Dermot Nolan is an author with a problem. He is an award-winning, best-selling writer who has completely run out of ideas. He has already spent the million-dollar advance on his next book, he’s on the verge of bankruptcy, his agent is breathing down his neck because his publisher is breathing down hers. His long-suffering wife, Neela, wants a baby he’s not ready to give her. Nolan needs a success not only to save his career but also his marriage.
Then a stranger hands him a manuscript, the diary of the “Dream Healer,” a serial killer who uses a website to get people to reveal their worst nightmares to him. Then he kills them, staging their deaths with his victims’ worst fears. Nolan is put off by the text. He writes literature, not potboilers. But once Neela starts reading, she can’t put it down, drawn in by the visceral power of the events described.
With Neela’s prompting, Nolan decides to plagiarize the manuscript. His agent won’t argue with commercial success, which he can then use to write what he wants to write. There is only one problem. When he investigates the scenes described in the diary, Nolan becomes more and more convinced that the manuscript is not a work of fiction as he had thought, but the writing of a real serial killer. Nolan decides to publish his plagiarized version of the work anyway, thus plunging himself and those he loves deeper into a nightmare of his own making.
Worst Nightmares is the sixth (more on this number later) novel of Shane Briant. Mr. Briant is a hard-working actor with an impressive list of stage, screen and TV credits. This tells in the staging of the characters and in the settings of the crime scenes in the novel. I find it very easy to imagine the book as a Hollywood movie.
This is not a compliment.
The novel unfortunately feels very same-old, same-old. The writer with debilitating writer’s block. The serial killer using the Internet to find victims. The mysterious phone calls with the husky-voiced stranger on the other end. While the murders themselves might be effectively portrayed on the screen, for me they felt about as scary as one might see on an episode of CSI.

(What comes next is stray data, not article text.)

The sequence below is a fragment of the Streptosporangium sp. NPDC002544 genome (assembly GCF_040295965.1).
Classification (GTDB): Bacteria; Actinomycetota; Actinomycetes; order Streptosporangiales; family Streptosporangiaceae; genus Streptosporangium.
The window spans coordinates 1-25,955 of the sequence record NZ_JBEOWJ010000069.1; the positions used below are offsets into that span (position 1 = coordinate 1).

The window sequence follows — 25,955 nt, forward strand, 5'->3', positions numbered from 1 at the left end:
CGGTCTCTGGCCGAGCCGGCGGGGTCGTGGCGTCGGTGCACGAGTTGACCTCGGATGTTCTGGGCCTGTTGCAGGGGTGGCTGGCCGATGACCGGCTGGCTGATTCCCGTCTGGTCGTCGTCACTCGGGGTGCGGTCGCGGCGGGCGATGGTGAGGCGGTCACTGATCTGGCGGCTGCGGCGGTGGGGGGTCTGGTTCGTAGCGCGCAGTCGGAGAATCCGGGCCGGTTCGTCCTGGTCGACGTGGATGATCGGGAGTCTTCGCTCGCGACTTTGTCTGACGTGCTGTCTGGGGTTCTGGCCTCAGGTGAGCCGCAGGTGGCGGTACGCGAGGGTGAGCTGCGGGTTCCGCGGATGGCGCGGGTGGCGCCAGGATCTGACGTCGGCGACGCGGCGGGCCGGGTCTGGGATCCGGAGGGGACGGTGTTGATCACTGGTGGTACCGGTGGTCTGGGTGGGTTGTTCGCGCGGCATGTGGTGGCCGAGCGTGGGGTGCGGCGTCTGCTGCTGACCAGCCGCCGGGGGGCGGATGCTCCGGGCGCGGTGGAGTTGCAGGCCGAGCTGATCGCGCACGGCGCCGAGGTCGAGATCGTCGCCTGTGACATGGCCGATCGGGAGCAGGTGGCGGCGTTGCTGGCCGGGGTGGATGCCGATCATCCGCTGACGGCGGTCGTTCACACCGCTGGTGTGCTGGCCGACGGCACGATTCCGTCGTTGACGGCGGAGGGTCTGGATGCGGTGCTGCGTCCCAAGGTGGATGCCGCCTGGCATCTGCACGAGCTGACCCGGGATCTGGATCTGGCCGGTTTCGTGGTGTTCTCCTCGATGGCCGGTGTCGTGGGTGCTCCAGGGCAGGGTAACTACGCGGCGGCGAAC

And then there’s the main character. I find it difficult to like or root for Dermot Nolan. He’s responsible for most if not all of his problems before he’s given the manuscript. His own ill-advised actions make a difficult situation even worse. He’s selfish, vain, treats his wife horribly at times. I should also not for the record that I am one of those writers who believes there is no such thing as writer’s block. Nolan is simply so scared he won’t be able to duplicate his past success that he doesn’t try. In this economy, am I supposed to feel sorry for a self-important man who lived beyond his means?
In short, Dermot Nolan is a world-class schmuck. I will grant that there is a compelling quality to Briant’s prose. But it is like watching a train-wreck from a distance. Morbidly interesting, but not something that creates much person involvement.
I have other issues with the story. The psychology of the murderer strikes me as both unrealistic and trite. I was jarred a number of times by rapid changes in point of view, even on a single page. The ending of the novel doesn’t resolve things but just stops the story. I feel that the novel would have been much stronger if Briant had focused on a more sympathetic character, like Neela Nolan. As the work stands, I’m left both underwhelmed and disappointed.
Then there’s the matter of the publicity around the book. I am not at all sure why Worst Nightmares is described as a “first” or “debut” novel. A quick Internet search gives five other novel credits for Briant, others of which are in the thriller genre, so the novel is not even Briant’s first thriller. Perhaps the books is the first Briant wrote but is only now being published. Perhaps the publisher feels novels released in Australia don’t really count. I’m confused.
My advice on Worst Nightmares: Wait for the movie. You’ll enjoy it more. Or at least there’ll be popcorn.